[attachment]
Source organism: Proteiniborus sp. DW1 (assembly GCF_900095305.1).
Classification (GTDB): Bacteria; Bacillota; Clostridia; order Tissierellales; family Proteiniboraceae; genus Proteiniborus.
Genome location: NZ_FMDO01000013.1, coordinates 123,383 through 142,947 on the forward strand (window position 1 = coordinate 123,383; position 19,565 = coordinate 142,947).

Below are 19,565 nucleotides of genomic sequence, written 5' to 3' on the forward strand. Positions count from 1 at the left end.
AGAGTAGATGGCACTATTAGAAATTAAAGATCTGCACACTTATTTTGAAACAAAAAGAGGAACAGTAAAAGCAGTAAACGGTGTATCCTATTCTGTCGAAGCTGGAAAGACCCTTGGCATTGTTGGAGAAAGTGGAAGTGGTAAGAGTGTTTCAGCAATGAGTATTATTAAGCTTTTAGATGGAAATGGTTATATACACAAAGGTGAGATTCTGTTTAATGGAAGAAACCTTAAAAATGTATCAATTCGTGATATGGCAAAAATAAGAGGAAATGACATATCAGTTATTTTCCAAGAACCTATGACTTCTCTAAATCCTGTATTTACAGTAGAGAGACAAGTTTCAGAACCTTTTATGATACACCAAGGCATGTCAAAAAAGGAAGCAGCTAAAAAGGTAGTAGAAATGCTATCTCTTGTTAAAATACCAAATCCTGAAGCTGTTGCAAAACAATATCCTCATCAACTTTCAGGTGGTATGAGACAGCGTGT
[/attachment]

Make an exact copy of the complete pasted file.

Source organism: Proteiniborus sp. DW1 (assembly GCF_900095305.1).
Classification (GTDB): Bacteria; Bacillota; Clostridia; order Tissierellales; family Proteiniboraceae; genus Proteiniborus.
Genome location: NZ_FMDO01000013.1, coordinates 123,383 through 142,947 on the forward strand (window position 1 = coordinate 123,383; position 19,565 = coordinate 142,947).

Below are 19,565 nucleotides of genomic sequence, written 5' to 3' on the forward strand. Positions count from 1 at the left end.
AGAGTAGATGGCACTATTAGAAATTAAAGATCTGCACACTTATTTTGAAACAAAAAGAGGAACAGTAAAAGCAGTAAACGGTGTATCCTATTCTGTCGAAGCTGGAAAGACCCTTGGCATTGTTGGAGAAAGTGGAAGTGGTAAGAGTGTTTCAGCAATGAGTATTATTAAGCTTTTAGATGGAAATGGTTATATACACAAAGGTGAGATTCTGTTTAATGGAAGAAACCTTAAAAATGTATCAATTCGTGATATGGCAAAAATAAGAGGAAATGACATATCAGTTATTTTCCAAGAACCTATGACTTCTCTAAATCCTGTATTTACAGTAGAGAGACAAGTTTCAGAACCTTTTATGATACACCAAGGCATGTCAAAAAAGGAAGCAGCTAAAAAGGTAGTAGAAATGCTATCTCTTGTTAAAATACCAAATCCTGAAGCTGTTGCAAAACAATATCCTCATCAACTTTCAGGTGGTATGAGACAGCGTGT